Defining & Demonstrating Trust

Trust is one of the greatest gifts of recovery. During March, Midwestern Mama contemplates the meaning of trust and highlights daily examples of the trust that is growing in her family.

Whenever the word trust comes up, most people mention things like honesty, integrity and confidence. We also tend to talk about trust as something that is earned. And, boy oh boy, if trust is broken, that’s a major no-no – for certain, that’s when rebuilding trust takes time to earn back.

One of the first signs we noticed when my son was struggling during high school was that we could no longer trust him. He’d say one thing and do another. He’d never be where he said he was going to be including places like work or school. (Amazingly, he almost always was at sports practice – it was more a matter of what he did or where he went before and after!) This dishonesty also encompassed stealing and outright lying.

Who was this young man? Why was he breaking our trust? As we would find out, trust and honesty disappeared as his drug use escalated. He had never given us reason to not trust him. It was devastating.

With kids, sure trust is earned; but is earned as they grow up. I think we have a different set of standards for our children than we have for strangers or even acquaintances. Of course we trust family, right? Perhaps, that’s part of why it’s doubly difficult to rebuild broken trust.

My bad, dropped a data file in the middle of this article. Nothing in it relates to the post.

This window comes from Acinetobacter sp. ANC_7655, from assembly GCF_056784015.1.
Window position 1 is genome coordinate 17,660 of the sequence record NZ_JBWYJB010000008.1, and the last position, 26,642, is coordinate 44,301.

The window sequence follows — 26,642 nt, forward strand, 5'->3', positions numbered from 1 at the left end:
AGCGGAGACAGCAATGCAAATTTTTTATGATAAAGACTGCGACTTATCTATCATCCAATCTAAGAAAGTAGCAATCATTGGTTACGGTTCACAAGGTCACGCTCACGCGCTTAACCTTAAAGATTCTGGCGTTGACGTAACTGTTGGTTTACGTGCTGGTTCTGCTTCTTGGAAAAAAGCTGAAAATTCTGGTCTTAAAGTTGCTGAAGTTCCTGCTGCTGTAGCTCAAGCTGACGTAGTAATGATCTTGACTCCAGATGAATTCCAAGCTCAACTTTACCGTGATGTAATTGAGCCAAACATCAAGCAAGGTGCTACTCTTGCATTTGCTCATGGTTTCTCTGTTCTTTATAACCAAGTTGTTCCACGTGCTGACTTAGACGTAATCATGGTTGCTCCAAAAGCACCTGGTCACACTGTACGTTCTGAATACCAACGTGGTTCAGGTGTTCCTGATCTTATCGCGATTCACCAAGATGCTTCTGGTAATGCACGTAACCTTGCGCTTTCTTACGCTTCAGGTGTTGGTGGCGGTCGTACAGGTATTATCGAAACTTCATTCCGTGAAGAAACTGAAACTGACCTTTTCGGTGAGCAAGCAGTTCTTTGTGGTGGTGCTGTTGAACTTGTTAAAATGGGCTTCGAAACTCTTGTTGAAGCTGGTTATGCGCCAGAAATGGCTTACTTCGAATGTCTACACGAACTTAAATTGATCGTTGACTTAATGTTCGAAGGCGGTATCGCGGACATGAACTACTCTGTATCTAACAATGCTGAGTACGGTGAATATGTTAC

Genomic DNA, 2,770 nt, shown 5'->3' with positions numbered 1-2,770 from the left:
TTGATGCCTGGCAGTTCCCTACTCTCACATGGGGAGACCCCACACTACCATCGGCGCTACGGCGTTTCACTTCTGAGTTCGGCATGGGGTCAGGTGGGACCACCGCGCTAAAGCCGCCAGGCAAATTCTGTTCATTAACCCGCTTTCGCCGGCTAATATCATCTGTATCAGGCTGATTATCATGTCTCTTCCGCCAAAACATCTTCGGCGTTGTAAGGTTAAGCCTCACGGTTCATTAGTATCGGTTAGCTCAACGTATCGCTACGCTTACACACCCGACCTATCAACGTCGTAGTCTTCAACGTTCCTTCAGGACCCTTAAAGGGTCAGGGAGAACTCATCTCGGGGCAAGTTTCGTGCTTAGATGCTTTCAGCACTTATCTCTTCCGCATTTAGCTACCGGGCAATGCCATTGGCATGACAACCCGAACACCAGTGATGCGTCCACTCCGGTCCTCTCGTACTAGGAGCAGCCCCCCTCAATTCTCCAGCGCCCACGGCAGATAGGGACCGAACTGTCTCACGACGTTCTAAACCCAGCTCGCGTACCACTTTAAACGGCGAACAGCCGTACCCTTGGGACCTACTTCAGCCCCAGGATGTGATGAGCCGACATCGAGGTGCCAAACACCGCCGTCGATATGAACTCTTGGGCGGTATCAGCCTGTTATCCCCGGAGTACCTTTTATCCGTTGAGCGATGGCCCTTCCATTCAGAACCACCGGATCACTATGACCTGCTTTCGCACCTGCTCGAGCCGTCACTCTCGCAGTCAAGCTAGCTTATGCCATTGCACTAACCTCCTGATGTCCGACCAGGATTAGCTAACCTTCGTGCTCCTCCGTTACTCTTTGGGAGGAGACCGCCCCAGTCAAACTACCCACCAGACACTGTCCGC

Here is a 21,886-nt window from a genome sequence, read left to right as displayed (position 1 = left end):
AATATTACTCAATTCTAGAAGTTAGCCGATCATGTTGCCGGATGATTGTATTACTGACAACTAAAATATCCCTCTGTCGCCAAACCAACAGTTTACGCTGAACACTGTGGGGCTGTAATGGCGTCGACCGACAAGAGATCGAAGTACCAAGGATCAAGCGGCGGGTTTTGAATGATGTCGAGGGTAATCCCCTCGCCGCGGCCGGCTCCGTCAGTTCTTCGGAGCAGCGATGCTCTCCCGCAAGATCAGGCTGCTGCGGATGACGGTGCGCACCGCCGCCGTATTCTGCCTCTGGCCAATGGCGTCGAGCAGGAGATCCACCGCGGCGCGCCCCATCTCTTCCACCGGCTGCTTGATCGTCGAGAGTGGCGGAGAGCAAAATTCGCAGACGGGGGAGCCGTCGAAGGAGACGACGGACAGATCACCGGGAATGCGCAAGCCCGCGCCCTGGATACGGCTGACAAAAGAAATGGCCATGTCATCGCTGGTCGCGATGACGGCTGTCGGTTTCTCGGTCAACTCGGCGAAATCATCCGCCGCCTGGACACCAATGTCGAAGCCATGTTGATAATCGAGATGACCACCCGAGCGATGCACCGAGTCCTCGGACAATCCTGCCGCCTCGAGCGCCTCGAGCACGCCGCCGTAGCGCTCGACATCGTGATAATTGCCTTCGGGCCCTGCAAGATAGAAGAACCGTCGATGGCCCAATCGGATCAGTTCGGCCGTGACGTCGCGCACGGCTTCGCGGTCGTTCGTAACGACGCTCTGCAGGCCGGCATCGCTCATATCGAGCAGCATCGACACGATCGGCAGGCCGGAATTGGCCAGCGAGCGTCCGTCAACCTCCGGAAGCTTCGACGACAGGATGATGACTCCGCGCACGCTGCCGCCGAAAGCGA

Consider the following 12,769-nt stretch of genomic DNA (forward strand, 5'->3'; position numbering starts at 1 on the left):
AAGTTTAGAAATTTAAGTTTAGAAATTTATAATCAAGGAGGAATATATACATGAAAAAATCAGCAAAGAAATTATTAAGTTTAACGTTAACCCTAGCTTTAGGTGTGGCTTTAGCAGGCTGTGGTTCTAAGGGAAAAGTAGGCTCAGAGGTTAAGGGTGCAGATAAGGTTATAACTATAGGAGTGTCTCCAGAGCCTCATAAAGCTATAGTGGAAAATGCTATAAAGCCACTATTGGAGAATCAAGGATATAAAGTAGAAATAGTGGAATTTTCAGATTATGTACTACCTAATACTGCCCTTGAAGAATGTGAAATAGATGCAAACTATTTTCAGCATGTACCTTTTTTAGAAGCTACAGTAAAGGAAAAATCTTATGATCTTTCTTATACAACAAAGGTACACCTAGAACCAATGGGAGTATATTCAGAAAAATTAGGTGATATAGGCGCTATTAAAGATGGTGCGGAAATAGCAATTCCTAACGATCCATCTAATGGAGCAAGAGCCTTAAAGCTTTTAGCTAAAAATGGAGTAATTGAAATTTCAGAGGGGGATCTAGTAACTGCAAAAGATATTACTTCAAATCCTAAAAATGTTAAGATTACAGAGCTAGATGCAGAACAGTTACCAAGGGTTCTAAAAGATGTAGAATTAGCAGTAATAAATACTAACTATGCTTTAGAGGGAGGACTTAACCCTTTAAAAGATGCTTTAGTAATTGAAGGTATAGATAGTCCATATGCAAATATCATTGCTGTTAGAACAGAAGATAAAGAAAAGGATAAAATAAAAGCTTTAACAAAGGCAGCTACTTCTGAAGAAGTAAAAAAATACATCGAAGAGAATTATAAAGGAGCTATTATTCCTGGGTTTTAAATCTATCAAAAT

In early recovery, it’s easy to trust too soon. Before they are ready for that responsibility and accountability. Before our wounds are healed. We think by granting them trust again that it will give them confidence. Instead, it can back fire especially with relapses. That’s even more devastating.

However, when trust is demonstrated, well, that’s when we begin to believe. That’s when trust grows!

Recently, here are some of the examples of trust that we’ve experienced:

  • Today, I trust my son is saving money and paying off debts incurred from his years of addiction.
  • Today, I trust my son will take his Suboxone as prescribed.
  • Today, I trust my son has a job and will be at work.
  • Today, I trust my son has the tools and desire to remain sober and resist relapse.
  • Today, I trust my son will be home each night unless he’s made other arrangements.
  • Today, I trust my son will stay sober when he experiences disappointments or tough times.

The growing trust that we are experiencing with our son is truly encouraging and energizing. Each of the examples above was something that even a few months ago, especially a year or more ago, was no longer a given in our family. Now, these things are possible. #Recovery #PositiveChange #TrustFeelsGood

Share with us the examples of trust you have right now with the young adults in your life – whether in active addiction or in the glory of recovery.

Midwestern Mama

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